One of the few honest American films about social class, downward mobility, family, and alienation, “Five Easy Pieces” is more of a character and mood piece than a straightforward, plot-driven narrative. Considering that the film was about alienation, marked by a pessimistic mood, and influenced by European filmmaking in approach and style, the movie was remarkably popular at the box-office, benefiting from the success of the a cycle of youth movies at the time.

Jack Nicholson plays Bobby Dupea (his full name is Robert Eroica), an upper-middle class dropout, who now works as oil rigger in the California fields, spending his leisure time in bowling alleys and beer pubs with his girlfriend waitress Rayette Dipesto (Karen Black), before taking a trip up North to visit his family. In South California, Bobby lives with Rayette in a dreary apartment in a drab working-class milieu.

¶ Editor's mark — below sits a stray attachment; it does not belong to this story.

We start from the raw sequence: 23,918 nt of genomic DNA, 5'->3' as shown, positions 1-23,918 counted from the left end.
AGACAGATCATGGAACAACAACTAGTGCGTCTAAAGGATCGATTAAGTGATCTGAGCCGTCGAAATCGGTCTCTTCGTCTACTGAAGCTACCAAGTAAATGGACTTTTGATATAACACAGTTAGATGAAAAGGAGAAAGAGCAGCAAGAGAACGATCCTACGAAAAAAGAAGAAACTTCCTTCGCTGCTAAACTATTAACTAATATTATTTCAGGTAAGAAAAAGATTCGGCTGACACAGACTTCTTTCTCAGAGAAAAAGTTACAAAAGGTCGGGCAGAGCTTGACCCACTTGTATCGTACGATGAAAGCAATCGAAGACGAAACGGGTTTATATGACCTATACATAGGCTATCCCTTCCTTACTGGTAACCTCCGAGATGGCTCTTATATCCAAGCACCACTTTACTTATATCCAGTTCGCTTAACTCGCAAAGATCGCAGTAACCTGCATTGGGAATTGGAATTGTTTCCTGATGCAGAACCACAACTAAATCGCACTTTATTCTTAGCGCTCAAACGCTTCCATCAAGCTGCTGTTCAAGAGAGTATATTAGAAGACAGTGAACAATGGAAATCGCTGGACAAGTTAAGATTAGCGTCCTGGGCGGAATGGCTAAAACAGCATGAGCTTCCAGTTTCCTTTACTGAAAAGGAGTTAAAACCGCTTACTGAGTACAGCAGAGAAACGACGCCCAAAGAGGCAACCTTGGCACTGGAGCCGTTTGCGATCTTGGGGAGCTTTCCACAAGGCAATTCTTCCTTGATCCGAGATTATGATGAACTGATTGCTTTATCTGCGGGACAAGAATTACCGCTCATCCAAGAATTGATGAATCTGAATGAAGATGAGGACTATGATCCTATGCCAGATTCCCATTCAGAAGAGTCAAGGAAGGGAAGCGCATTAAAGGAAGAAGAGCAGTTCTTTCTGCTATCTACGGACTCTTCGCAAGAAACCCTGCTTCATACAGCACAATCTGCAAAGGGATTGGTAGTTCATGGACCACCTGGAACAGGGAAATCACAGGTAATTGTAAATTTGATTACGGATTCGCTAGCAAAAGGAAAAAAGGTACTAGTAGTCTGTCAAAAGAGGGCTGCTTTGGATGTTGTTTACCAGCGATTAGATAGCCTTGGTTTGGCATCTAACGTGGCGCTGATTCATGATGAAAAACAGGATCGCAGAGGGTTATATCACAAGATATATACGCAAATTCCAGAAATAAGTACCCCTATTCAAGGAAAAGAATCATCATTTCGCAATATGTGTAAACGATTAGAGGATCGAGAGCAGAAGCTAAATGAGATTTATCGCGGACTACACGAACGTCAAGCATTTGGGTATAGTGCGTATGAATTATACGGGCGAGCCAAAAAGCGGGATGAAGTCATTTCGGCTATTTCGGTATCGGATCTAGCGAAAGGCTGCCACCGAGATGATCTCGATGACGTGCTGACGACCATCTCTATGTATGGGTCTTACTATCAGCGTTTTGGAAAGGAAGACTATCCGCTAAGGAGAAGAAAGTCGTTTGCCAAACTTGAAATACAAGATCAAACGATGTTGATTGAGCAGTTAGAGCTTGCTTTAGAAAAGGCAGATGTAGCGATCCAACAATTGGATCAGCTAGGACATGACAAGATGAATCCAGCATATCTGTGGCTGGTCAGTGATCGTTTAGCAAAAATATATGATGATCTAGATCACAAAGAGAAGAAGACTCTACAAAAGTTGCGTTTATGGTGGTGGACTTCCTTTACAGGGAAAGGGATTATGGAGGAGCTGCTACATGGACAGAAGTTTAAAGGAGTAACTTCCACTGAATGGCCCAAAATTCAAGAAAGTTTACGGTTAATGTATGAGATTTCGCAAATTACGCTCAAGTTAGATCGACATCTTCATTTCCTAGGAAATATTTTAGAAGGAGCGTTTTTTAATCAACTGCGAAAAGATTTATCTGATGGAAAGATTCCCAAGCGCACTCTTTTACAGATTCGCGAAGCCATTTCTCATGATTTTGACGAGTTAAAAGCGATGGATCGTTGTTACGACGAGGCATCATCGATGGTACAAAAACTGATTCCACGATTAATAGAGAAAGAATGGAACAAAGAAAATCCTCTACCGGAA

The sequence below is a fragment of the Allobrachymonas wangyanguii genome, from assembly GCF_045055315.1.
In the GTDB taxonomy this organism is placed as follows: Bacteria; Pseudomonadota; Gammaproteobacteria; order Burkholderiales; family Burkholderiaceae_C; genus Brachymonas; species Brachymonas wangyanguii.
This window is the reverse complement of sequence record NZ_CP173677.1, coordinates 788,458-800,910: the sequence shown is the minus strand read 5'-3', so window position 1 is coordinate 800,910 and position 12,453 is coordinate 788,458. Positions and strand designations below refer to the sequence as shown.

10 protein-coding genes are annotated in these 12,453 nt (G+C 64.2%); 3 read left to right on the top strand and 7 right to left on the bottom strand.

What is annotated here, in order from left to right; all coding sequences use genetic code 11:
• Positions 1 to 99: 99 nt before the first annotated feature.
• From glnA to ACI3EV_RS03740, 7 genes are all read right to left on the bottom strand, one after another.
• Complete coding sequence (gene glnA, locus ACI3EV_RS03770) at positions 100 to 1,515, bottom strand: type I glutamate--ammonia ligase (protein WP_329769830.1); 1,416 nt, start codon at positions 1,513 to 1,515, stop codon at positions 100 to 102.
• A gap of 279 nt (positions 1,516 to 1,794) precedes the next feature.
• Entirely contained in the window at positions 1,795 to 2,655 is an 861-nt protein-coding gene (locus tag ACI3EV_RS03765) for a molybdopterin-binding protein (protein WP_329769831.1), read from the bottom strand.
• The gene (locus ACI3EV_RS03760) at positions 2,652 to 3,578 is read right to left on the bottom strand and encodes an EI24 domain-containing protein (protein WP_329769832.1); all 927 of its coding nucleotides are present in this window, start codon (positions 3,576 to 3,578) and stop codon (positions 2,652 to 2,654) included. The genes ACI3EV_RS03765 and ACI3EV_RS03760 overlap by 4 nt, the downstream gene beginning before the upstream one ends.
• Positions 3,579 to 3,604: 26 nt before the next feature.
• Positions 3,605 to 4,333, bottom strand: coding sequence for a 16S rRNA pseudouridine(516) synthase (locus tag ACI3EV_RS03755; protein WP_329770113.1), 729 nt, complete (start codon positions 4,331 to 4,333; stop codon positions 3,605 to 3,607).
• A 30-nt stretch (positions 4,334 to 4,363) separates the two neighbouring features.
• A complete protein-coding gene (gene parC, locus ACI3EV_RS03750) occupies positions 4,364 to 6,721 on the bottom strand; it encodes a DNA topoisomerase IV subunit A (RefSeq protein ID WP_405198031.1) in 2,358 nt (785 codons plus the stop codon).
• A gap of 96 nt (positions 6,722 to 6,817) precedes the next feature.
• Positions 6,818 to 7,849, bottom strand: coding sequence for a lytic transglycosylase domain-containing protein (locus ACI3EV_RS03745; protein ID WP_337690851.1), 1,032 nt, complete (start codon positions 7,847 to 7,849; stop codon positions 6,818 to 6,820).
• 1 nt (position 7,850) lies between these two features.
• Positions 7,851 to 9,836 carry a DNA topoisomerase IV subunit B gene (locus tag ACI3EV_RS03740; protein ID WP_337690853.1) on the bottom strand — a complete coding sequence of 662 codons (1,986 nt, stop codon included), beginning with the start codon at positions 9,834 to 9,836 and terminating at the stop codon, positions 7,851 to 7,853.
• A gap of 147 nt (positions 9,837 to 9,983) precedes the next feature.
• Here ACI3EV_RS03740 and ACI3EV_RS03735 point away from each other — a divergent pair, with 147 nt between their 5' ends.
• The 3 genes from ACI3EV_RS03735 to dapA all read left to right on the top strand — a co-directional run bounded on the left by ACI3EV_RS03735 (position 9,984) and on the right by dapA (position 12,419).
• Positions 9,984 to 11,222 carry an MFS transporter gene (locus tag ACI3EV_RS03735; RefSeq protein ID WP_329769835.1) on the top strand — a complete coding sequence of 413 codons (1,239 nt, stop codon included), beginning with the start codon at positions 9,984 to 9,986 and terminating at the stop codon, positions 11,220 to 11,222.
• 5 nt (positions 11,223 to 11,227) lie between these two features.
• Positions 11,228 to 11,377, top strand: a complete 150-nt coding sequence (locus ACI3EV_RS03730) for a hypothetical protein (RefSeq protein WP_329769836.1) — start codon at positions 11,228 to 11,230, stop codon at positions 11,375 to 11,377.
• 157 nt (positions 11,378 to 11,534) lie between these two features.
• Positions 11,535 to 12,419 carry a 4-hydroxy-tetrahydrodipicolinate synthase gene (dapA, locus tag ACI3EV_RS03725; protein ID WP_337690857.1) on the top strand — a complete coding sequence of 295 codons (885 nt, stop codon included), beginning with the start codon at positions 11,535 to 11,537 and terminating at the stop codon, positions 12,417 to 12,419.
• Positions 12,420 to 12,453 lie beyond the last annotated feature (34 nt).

We learn that Bobby had escaped from his suffocating bourgeois family, headed by Nicholas Dupeau (William Challee), his patronizing concert-artist father, who live with daughter Tita (full name is Partita, played by Lois Smith), a dowdy, scatter-brained, concert artist.

Back at his folks house, Bobby jilts his pregnant mistress for his brother Carl’s fiancee, Catherine von Oost (Susan Anspach), a cool, high-cultured, and suave lady who’s in fact phony and pretentious.

After the father suffers a stroke, hiding his emotions, Bobby says: “I’m sorry it did not work out.”